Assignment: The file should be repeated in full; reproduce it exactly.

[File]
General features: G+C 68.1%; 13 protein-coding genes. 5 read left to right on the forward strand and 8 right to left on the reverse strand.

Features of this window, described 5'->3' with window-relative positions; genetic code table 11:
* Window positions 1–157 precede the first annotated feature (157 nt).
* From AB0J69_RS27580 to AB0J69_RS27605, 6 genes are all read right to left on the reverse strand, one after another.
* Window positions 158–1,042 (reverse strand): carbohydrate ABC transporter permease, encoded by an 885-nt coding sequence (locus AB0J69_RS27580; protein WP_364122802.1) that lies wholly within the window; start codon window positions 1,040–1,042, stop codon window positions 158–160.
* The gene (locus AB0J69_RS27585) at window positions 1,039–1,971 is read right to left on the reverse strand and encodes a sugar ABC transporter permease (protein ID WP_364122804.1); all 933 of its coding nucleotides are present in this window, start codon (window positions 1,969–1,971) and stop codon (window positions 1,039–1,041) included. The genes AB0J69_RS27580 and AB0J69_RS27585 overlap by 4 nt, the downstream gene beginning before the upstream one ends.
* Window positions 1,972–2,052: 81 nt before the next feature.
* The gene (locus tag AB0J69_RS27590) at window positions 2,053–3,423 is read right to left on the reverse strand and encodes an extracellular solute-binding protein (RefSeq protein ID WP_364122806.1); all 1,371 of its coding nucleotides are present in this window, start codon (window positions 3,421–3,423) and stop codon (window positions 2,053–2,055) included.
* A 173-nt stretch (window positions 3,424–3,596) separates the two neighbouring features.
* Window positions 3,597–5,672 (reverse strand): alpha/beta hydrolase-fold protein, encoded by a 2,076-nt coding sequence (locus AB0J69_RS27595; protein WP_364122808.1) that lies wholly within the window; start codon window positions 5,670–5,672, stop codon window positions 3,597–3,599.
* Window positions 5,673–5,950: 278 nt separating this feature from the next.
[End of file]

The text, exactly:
General features: G+C 68.1%; 13 protein-coding genes. 5 read left to right on the forward strand and 8 right to left on the reverse strand.

Features of this window, described 5'->3' with window-relative positions; genetic code table 11:
* Window positions 1–157 precede the first annotated feature (157 nt).
* From AB0J69_RS27580 to AB0J69_RS27605, 6 genes are all read right to left on the reverse strand, one after another.
* Window positions 158–1,042 (reverse strand): carbohydrate ABC transporter permease, encoded by an 885-nt coding sequence (locus AB0J69_RS27580; protein WP_364122802.1) that lies wholly within the window; start codon window positions 1,040–1,042, stop codon window positions 158–160.
* The gene (locus AB0J69_RS27585) at window positions 1,039–1,971 is read right to left on the reverse strand and encodes a sugar ABC transporter permease (protein ID WP_364122804.1); all 933 of its coding nucleotides are present in this window, start codon (window positions 1,969–1,971) and stop codon (window positions 1,039–1,041) included. The genes AB0J69_RS27580 and AB0J69_RS27585 overlap by 4 nt, the downstream gene beginning before the upstream one ends.
* Window positions 1,972–2,052: 81 nt before the next feature.
* The gene (locus tag AB0J69_RS27590) at window positions 2,053–3,423 is read right to left on the reverse strand and encodes an extracellular solute-binding protein (RefSeq protein ID WP_364122806.1); all 1,371 of its coding nucleotides are present in this window, start codon (window positions 3,421–3,423) and stop codon (window positions 2,053–2,055) included.
* A 173-nt stretch (window positions 3,424–3,596) separates the two neighbouring features.
* Window positions 3,597–5,672 (reverse strand): alpha/beta hydrolase-fold protein, encoded by a 2,076-nt coding sequence (locus AB0J69_RS27595; protein WP_364122808.1) that lies wholly within the window; start codon window positions 5,670–5,672, stop codon window positions 3,597–3,599.
* Window positions 5,673–5,950: 278 nt separating this feature from the next.